Deerfalls Properties

Specialty: Developer of multifamily residential complexes

Management: Jacques von Speyer, owner and president

Founded: 1999

Headquarters: Issaquah

Largest current project: Racquet Lane condominiums, Yakima

Image courtesy Deerfalls Properties
Racquet Lane is being billed as Yakima's first luxury condos. Opening is set for June 2006.

By developing multifamily properties in smaller communities, Deerfalls Properties seems to have found a niche relatively immune to market slumps.

When the four-person firm was founded in 1999, president Jacques von Speyer was eager to make his mark in big cities such as Seattle, Los Angeles and New York. When the market went south a year later, von Speyer reassessed his ventures and decided to focus on smaller properties in smaller communities, a move that has served him well.

The ‘little guys’

Deerfalls’ holdings include a 25-unit apartment complex in Bonney Lake, a similar-sized apartment complex in Enumclaw, and a 54-unit luxury condominium community under construction in Yakima.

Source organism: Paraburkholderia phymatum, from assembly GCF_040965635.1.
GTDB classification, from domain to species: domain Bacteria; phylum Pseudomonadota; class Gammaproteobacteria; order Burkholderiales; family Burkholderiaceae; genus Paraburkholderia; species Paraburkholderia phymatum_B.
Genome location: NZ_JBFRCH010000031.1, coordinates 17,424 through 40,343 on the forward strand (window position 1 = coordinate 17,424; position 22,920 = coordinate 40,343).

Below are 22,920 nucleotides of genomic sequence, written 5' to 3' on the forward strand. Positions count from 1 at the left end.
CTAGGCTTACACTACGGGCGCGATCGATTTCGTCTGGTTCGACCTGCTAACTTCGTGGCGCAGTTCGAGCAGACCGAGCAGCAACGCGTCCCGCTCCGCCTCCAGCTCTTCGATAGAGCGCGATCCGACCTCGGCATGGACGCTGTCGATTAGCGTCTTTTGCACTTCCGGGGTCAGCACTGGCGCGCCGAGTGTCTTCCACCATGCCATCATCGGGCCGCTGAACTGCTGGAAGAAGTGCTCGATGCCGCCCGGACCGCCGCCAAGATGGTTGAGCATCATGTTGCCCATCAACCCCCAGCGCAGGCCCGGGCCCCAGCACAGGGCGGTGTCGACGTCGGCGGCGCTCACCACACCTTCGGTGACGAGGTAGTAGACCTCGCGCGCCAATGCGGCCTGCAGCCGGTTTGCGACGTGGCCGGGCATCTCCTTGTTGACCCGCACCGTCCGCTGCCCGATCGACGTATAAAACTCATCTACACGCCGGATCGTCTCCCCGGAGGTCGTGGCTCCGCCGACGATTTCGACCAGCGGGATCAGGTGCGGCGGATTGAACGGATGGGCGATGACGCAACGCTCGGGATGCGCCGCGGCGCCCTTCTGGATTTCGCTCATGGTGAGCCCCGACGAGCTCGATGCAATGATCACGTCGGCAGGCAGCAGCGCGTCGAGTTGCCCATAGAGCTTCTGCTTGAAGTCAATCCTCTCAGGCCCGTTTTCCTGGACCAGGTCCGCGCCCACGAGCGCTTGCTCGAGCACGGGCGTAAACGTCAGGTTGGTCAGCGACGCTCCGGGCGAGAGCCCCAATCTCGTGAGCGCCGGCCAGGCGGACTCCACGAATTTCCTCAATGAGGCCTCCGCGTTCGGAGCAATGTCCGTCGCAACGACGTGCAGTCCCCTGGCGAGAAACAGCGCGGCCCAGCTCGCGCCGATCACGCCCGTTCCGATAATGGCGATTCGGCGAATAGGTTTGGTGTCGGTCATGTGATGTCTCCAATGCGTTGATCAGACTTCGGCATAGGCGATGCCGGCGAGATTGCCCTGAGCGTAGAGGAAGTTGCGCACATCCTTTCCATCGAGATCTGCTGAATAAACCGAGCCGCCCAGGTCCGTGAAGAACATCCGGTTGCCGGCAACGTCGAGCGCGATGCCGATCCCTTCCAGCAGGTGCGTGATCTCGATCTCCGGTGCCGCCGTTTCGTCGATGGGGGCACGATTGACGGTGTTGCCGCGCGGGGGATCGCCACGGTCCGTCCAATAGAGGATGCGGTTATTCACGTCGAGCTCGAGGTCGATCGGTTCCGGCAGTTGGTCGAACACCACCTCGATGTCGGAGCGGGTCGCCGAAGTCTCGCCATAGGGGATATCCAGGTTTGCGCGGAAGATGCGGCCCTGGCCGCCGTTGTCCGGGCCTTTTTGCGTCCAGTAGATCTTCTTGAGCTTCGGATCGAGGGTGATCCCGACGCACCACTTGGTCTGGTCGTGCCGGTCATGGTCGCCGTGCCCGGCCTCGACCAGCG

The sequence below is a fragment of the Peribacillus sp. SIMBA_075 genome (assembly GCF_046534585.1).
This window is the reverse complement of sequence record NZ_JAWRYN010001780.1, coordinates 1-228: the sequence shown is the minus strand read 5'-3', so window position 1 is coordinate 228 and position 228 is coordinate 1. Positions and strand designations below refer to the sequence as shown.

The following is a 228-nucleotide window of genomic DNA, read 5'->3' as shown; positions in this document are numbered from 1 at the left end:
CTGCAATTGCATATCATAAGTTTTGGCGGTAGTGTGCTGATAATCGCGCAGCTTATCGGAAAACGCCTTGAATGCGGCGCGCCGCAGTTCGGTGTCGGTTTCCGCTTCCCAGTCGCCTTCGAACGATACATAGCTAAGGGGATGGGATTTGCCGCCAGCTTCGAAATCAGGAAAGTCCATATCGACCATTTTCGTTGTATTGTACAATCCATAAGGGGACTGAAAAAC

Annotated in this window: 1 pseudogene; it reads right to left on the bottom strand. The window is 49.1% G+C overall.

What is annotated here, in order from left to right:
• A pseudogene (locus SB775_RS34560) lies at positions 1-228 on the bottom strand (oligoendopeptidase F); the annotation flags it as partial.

“We’re little guys in the market,” said von Speyer. “We found a certain market the big guys don’t go after.”

The company’s tenants are typically small town, middle-class, blue-collar workers who aren’t affected by layoffs at Boeing or hiring spikes at Microsoft. As a result, von Speyer’s properties see very little turnover. Perks such as summer barbecues, holiday turkeys and high-end appliances may also contribute to the tenants’ stability.

More rental?

As interest rates rise, a small segment of the population turns to the rental market, said von Speyer, a trend he expects will continue. Demand for apartments will increase as more and more rental units are converted to condominiums and apartment availability decreases.

Racquet Lane is Deerfalls’ most recent project: a 54-unit luxury condominium complex in Yakima, the first of its kind in the city. Another developer has plans for an 18-hole golf course, 200 single-family homes and 100 condos nearby.

“In Yakima there is real opportunity for a developer to come in and be a market-maker,” said von Speyer. “That doesn’t happen very often.”

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